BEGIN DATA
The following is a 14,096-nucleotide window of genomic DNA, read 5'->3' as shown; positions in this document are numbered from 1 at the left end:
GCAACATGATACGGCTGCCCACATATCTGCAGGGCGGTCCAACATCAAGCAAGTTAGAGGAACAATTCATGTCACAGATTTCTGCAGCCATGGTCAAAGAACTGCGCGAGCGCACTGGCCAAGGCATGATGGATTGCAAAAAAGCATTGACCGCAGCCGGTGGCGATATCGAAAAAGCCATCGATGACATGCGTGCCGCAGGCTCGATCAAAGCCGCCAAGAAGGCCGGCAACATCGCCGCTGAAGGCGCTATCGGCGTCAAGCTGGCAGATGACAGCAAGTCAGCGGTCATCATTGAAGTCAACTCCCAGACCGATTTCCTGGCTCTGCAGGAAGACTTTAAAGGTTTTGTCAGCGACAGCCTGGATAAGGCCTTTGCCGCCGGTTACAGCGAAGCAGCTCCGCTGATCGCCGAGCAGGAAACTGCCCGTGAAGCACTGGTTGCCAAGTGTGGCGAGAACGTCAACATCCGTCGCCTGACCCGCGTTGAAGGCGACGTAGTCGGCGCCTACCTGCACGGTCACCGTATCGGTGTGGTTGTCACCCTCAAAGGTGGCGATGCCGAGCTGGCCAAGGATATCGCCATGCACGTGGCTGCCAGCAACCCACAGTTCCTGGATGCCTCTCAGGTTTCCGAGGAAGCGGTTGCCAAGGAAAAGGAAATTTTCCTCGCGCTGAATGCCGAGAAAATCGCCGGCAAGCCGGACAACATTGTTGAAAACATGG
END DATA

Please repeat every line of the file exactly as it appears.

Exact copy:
The following is a 14,096-nucleotide window of genomic DNA, read 5'->3' as shown; positions in this document are numbered from 1 at the left end:
GCAACATGATACGGCTGCCCACATATCTGCAGGGCGGTCCAACATCAAGCAAGTTAGAGGAACAATTCATGTCACAGATTTCTGCAGCCATGGTCAAAGAACTGCGCGAGCGCACTGGCCAAGGCATGATGGATTGCAAAAAAGCATTGACCGCAGCCGGTGGCGATATCGAAAAAGCCATCGATGACATGCGTGCCGCAGGCTCGATCAAAGCCGCCAAGAAGGCCGGCAACATCGCCGCTGAAGGCGCTATCGGCGTCAAGCTGGCAGATGACAGCAAGTCAGCGGTCATCATTGAAGTCAACTCCCAGACCGATTTCCTGGCTCTGCAGGAAGACTTTAAAGGTTTTGTCAGCGACAGCCTGGATAAGGCCTTTGCCGCCGGTTACAGCGAAGCAGCTCCGCTGATCGCCGAGCAGGAAACTGCCCGTGAAGCACTGGTTGCCAAGTGTGGCGAGAACGTCAACATCCGTCGCCTGACCCGCGTTGAAGGCGACGTAGTCGGCGCCTACCTGCACGGTCACCGTATCGGTGTGGTTGTCACCCTCAAAGGTGGCGATGCCGAGCTGGCCAAGGATATCGCCATGCACGTGGCTGCCAGCAACCCACAGTTCCTGGATGCCTCTCAGGTTTCCGAGGAAGCGGTTGCCAAGGAAAAGGAAATTTTCCTCGCGCTGAATGCCGAGAAAATCGCCGGCAAGCCGGACAACATTGTTGAAAACATGG